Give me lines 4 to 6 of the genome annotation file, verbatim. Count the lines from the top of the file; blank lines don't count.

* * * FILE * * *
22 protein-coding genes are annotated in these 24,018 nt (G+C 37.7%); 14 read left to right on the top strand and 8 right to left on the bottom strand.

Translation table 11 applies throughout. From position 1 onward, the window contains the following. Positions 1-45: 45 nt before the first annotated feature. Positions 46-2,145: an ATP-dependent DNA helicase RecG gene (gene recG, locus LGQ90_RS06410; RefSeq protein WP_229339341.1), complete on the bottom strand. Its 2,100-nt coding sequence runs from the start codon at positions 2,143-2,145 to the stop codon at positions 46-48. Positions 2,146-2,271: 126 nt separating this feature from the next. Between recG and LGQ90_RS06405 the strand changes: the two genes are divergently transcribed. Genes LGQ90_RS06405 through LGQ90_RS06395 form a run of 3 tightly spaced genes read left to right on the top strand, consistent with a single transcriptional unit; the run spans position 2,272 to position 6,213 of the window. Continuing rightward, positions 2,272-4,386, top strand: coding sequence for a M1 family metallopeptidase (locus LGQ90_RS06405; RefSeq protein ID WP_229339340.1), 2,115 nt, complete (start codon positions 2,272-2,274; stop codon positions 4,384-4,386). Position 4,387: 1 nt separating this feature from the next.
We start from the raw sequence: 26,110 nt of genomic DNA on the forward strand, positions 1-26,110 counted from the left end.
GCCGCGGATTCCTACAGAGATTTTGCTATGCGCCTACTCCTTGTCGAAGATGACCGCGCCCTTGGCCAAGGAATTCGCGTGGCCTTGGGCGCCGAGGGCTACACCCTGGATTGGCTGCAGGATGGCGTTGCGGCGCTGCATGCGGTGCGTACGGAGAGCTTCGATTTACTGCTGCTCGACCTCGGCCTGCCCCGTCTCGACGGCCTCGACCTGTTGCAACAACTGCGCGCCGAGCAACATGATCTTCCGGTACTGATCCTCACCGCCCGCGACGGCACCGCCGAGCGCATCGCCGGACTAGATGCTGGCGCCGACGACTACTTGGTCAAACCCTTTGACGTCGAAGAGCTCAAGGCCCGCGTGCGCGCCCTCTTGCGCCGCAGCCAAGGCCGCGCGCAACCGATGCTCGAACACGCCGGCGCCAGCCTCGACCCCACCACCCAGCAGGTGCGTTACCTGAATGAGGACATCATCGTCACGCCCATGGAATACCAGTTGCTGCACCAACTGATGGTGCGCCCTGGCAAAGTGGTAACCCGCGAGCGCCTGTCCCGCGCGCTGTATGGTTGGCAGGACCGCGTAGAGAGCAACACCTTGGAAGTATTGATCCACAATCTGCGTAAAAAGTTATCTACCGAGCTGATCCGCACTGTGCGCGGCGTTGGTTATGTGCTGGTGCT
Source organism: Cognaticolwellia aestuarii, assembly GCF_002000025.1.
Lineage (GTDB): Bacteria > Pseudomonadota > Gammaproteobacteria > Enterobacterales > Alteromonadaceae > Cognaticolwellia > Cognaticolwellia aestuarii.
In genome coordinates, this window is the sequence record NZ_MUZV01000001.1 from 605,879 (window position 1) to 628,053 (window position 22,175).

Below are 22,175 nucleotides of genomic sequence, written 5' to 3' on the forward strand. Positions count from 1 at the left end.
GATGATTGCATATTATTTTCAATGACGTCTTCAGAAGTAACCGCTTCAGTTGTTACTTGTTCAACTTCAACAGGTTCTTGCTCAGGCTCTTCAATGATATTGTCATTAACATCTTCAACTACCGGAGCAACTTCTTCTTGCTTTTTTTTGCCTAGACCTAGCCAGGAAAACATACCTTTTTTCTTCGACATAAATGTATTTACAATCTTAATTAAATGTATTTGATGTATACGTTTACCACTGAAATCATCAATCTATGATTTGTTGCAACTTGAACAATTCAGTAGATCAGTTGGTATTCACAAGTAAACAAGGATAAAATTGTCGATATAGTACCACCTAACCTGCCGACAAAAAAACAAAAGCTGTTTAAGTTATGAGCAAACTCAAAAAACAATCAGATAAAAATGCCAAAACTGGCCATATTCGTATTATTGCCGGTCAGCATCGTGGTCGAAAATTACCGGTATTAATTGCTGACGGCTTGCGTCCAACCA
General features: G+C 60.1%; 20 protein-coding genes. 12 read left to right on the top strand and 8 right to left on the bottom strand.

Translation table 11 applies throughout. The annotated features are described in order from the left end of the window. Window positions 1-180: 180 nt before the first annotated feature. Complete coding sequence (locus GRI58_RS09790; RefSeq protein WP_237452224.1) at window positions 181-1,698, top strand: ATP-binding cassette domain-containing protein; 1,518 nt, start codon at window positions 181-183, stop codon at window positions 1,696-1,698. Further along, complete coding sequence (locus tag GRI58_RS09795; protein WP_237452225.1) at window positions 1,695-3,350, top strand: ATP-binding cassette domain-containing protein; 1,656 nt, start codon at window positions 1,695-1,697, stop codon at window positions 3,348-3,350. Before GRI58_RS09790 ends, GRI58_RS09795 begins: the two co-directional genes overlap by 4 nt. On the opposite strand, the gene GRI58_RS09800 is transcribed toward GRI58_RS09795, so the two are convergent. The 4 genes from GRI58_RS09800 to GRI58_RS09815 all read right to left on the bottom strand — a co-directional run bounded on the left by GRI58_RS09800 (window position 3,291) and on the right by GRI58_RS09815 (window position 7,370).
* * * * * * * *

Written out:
GCCGCGGATTCCTACAGAGATTTTGCTATGCGCCTACTCCTTGTCGAAGATGACCGCGCCCTTGGCCAAGGAATTCGCGTGGCCTTGGGCGCCGAGGGCTACACCCTGGATTGGCTGCAGGATGGCGTTGCGGCGCTGCATGCGGTGCGTACGGAGAGCTTCGATTTACTGCTGCTCGACCTCGGCCTGCCCCGTCTCGACGGCCTCGACCTGTTGCAACAACTGCGCGCCGAGCAACATGATCTTCCGGTACTGATCCTCACCGCCCGCGACGGCACCGCCGAGCGCATCGCCGGACTAGATGCTGGCGCCGACGACTACTTGGTCAAACCCTTTGACGTCGAAGAGCTCAAGGCCCGCGTGCGCGCCCTCTTGCGCCGCAGCCAAGGCCGCGCGCAACCGATGCTCGAACACGCCGGCGCCAGCCTCGACCCCACCACCCAGCAGGTGCGTTACCTGAATGAGGACATCATCGTCACGCCCATGGAATACCAGTTGCTGCACCAACTGATGGTGCGCCCTGGCAAAGTGGTAACCCGCGAGCGCCTGTCCCGCGCGCTGTATGGTTGGCAGGACCGCGTAGAGAGCAACACCTTGGAAGTATTGATCCACAATCTGCGTAAAAAGTTATCTACCGAGCTGATCCGCACTGTGCGCGGCGTTGGTTATGTGCTGGTGCT
Source organism: Cognaticolwellia aestuarii, assembly GCF_002000025.1.
Lineage (GTDB): Bacteria > Pseudomonadota > Gammaproteobacteria > Enterobacterales > Alteromonadaceae > Cognaticolwellia > Cognaticolwellia aestuarii.